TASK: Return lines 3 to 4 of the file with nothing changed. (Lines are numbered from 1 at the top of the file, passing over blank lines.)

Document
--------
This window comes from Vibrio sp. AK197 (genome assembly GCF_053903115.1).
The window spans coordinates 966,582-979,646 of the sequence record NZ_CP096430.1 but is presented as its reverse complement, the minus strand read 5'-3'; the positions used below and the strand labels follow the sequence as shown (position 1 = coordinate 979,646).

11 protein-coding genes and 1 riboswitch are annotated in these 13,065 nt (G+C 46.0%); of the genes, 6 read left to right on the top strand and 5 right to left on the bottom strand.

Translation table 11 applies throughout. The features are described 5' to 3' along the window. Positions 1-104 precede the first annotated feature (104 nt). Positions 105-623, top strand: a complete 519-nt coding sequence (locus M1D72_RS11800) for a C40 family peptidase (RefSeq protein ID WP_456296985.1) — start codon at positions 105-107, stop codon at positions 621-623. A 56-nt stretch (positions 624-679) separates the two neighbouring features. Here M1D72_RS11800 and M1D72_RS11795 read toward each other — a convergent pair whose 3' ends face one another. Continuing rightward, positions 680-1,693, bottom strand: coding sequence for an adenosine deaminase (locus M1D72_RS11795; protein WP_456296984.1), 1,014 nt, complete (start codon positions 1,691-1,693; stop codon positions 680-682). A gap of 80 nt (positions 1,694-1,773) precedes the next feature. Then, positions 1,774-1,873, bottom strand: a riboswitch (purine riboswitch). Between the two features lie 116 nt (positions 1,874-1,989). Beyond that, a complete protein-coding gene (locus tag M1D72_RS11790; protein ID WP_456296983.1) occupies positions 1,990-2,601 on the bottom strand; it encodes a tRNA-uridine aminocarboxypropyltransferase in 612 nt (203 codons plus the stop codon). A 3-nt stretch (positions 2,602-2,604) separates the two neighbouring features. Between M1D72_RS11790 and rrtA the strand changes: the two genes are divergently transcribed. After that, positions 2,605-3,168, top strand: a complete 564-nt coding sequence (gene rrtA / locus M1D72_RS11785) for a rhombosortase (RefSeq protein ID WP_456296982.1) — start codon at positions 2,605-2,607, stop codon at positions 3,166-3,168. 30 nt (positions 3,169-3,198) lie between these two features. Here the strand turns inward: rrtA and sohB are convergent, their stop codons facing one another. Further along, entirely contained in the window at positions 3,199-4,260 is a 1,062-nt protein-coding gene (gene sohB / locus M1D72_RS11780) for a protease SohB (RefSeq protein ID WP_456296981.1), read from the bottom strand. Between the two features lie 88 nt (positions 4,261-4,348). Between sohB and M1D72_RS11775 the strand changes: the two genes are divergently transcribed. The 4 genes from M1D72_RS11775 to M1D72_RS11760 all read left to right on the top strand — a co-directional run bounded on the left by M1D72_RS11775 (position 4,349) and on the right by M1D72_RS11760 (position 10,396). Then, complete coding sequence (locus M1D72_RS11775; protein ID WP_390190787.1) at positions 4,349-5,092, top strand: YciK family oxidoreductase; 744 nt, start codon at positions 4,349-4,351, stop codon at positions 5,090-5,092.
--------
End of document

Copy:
11 protein-coding genes and 1 riboswitch are annotated in these 13,065 nt (G+C 46.0%); of the genes, 6 read left to right on the top strand and 5 right to left on the bottom strand.

Translation table 11 applies throughout. The features are described 5' to 3' along the window. Positions 1-104 precede the first annotated feature (104 nt). Positions 105-623, top strand: a complete 519-nt coding sequence (locus M1D72_RS11800) for a C40 family peptidase (RefSeq protein ID WP_456296985.1) — start codon at positions 105-107, stop codon at positions 621-623. A 56-nt stretch (positions 624-679) separates the two neighbouring features. Here M1D72_RS11800 and M1D72_RS11795 read toward each other — a convergent pair whose 3' ends face one another. Continuing rightward, positions 680-1,693, bottom strand: coding sequence for an adenosine deaminase (locus M1D72_RS11795; protein WP_456296984.1), 1,014 nt, complete (start codon positions 1,691-1,693; stop codon positions 680-682). A gap of 80 nt (positions 1,694-1,773) precedes the next feature. Then, positions 1,774-1,873, bottom strand: a riboswitch (purine riboswitch). Between the two features lie 116 nt (positions 1,874-1,989). Beyond that, a complete protein-coding gene (locus tag M1D72_RS11790; protein ID WP_456296983.1) occupies positions 1,990-2,601 on the bottom strand; it encodes a tRNA-uridine aminocarboxypropyltransferase in 612 nt (203 codons plus the stop codon). A 3-nt stretch (positions 2,602-2,604) separates the two neighbouring features. Between M1D72_RS11790 and rrtA the strand changes: the two genes are divergently transcribed. After that, positions 2,605-3,168, top strand: a complete 564-nt coding sequence (gene rrtA / locus M1D72_RS11785) for a rhombosortase (RefSeq protein ID WP_456296982.1) — start codon at positions 2,605-2,607, stop codon at positions 3,166-3,168. 30 nt (positions 3,169-3,198) lie between these two features. Here the strand turns inward: rrtA and sohB are convergent, their stop codons facing one another. Further along, entirely contained in the window at positions 3,199-4,260 is a 1,062-nt protein-coding gene (gene sohB / locus M1D72_RS11780) for a protease SohB (RefSeq protein ID WP_456296981.1), read from the bottom strand. Between the two features lie 88 nt (positions 4,261-4,348). Between sohB and M1D72_RS11775 the strand changes: the two genes are divergently transcribed. The 4 genes from M1D72_RS11775 to M1D72_RS11760 all read left to right on the top strand — a co-directional run bounded on the left by M1D72_RS11775 (position 4,349) and on the right by M1D72_RS11760 (position 10,396). Then, complete coding sequence (locus M1D72_RS11775; protein ID WP_390190787.1) at positions 4,349-5,092, top strand: YciK family oxidoreductase; 744 nt, start codon at positions 4,349-4,351, stop codon at positions 5,090-5,092.